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Mary Midgley: Trying Out One’s New Sword

March 2, 2009

Book: Contemporary Moral Problems by James E. White (7th Edition)

Library Reference: N/A

Amazon Reference:

http://www.amazon.com/Contemporary-Moral-Problems-James-White/dp/0534584306/

Quote: “Morally as well as physically, there is only one world, and we all have to live in it”

Review:

In Mary Midgley’s ‘Trying Out One’s New Sword’, she was able to explain what moral isolationism is all about. As what she defined it, moral isolationism “consists in simply denying that we can never understand any culture except our own well enough to make judgments about it” (Midgely). She also shared some of her insights with regards to morality. She state that, “those who recommend this hold that the world is sharply divided into separate societies, sealed units, each with its own system of thought”. (Midgley).

In this chapter, Mary Midgely was also able to explain that the people who take up this idea of moral isolationism think that it is being respectful to other cultures and societies. “Nobody can respect what is entirely unintelligible to them.” (Midgely) She disagreed to that kind of notion people are thinking. According to her, “to respect someone, we have to know enough about him to make a favorable judgment, however general and tentative. And we do not understand people in other cultures to this extent. Otherwise a great mass of our most valuable thinking would be paralyzed” (Midgley).

Mary Midgley was able to illustrate her arguments in this chapter. First, she argued that “there is a contradiction between the claim that we cannot understand these rules, and the claim we must respect them.” (Midgely) This only means that we, ourselves, can understand people in other cultures. In the following paragraphs, Midgely was able to illustrate some relevant examples to explain the importance of analyzing other culture’s morals in order to form educated judgments about them. She gives an example of ancient Chinese samurai warriors whom before going off to battle would test the sharpness of their swords on innocent strangers. (Midgely)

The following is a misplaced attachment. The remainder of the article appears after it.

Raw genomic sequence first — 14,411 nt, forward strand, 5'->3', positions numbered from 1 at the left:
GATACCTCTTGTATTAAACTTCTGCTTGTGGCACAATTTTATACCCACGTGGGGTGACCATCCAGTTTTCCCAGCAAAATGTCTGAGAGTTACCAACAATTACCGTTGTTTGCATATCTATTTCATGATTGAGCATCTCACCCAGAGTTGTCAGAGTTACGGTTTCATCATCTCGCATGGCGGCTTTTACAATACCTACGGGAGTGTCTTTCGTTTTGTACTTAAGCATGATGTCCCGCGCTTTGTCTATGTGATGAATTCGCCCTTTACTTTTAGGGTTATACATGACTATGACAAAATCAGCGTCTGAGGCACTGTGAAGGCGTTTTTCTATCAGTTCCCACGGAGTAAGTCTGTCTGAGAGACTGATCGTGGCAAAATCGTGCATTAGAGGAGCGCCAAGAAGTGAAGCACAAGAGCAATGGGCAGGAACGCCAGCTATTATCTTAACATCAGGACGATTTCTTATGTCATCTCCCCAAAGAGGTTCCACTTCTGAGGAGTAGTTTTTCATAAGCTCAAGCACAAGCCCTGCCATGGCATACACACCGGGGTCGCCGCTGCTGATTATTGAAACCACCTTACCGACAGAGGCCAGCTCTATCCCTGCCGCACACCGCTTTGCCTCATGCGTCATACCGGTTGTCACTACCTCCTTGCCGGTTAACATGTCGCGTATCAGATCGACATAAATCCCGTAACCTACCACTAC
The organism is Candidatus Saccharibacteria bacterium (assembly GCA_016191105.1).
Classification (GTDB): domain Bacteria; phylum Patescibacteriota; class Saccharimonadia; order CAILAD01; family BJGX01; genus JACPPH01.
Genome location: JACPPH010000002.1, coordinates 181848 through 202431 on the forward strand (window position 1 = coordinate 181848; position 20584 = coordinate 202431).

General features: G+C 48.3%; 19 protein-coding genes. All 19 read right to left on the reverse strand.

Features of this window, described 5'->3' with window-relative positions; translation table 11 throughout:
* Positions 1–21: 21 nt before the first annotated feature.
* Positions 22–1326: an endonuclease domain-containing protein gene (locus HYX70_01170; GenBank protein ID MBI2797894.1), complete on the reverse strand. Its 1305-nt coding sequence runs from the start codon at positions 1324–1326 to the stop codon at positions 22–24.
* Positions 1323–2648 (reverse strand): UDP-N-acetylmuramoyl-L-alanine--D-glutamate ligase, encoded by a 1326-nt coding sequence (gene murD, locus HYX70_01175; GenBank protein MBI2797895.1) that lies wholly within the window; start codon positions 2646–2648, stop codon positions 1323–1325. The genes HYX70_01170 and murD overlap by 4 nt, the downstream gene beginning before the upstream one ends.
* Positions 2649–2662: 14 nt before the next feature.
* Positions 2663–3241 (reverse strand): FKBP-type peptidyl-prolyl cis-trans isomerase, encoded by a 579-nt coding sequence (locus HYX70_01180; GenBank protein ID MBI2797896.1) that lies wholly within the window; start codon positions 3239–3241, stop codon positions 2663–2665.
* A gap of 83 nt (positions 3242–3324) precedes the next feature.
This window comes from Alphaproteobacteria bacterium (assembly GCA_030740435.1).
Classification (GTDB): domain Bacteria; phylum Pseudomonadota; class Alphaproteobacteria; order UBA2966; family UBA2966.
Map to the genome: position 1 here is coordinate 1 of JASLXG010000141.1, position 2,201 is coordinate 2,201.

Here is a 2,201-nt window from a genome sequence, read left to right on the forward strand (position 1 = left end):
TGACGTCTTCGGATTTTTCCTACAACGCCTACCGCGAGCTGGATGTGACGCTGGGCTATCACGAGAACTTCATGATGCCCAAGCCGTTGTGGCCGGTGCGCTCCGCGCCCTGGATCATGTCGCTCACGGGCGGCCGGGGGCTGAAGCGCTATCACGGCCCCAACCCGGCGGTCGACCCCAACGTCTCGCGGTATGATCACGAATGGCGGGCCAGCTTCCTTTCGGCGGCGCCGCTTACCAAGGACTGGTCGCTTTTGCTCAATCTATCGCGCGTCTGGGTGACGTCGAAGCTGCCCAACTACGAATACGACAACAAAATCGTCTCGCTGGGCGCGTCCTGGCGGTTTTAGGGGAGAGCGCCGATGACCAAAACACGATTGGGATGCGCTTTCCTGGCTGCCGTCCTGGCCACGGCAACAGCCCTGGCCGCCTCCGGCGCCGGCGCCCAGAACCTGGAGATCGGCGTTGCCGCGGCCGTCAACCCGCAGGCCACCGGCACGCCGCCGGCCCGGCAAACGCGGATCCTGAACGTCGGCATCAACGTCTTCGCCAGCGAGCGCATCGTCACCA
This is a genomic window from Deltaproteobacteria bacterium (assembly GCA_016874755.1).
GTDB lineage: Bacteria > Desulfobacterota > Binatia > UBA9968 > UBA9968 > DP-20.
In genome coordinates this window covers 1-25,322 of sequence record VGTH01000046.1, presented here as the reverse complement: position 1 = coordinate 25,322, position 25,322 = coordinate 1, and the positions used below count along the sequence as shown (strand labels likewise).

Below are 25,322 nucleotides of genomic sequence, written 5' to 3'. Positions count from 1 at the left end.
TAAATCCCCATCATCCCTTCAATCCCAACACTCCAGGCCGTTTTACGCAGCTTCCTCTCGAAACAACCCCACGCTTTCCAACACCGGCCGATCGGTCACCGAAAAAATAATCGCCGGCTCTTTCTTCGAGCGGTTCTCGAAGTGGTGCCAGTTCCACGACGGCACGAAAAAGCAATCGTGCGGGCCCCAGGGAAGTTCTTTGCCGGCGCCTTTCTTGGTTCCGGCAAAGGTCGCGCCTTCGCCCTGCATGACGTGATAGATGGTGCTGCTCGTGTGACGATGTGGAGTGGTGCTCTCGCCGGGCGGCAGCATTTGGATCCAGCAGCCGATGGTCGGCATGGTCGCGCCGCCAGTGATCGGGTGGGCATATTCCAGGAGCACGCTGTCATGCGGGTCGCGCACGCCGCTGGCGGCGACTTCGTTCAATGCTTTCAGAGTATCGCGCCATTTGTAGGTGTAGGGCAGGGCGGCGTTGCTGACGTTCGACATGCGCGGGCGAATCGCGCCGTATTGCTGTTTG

Midgely was able to introduce the important distinctions between judgments – two judgments – one talking about being ‘crude’ and one talking about judgment itself. She also pointed out that “there is much that we don’t understand in our culture too.” (Midgely) In this kind of thinking, we allow ourselves conclude that we cannot judge within our culture we still don’t understand – just as asking our self “if we can’t we judge other cultures, can we judge our own?” (Midgely)

Midgely was able to clearly explain herself that ‘isolating barriers simply cannot arise” with this kind of notion. Accepting something that is ‘moral truth’ from others, which are ‘morally’ approved’ by foreigners or other countries, is something inevitable. The chapter also explained that ethical relativism is internally self-contradictory. There might have diversity between cultures and principles, in the end, we must learn to take each one of them seriously.

What I’ve learned:

  • What is moral isolationism?
  • What is the distinction between crude judgment and judgment itself
  • What are isolating barriers?
  • Is it moral to intervene with other’s culture?

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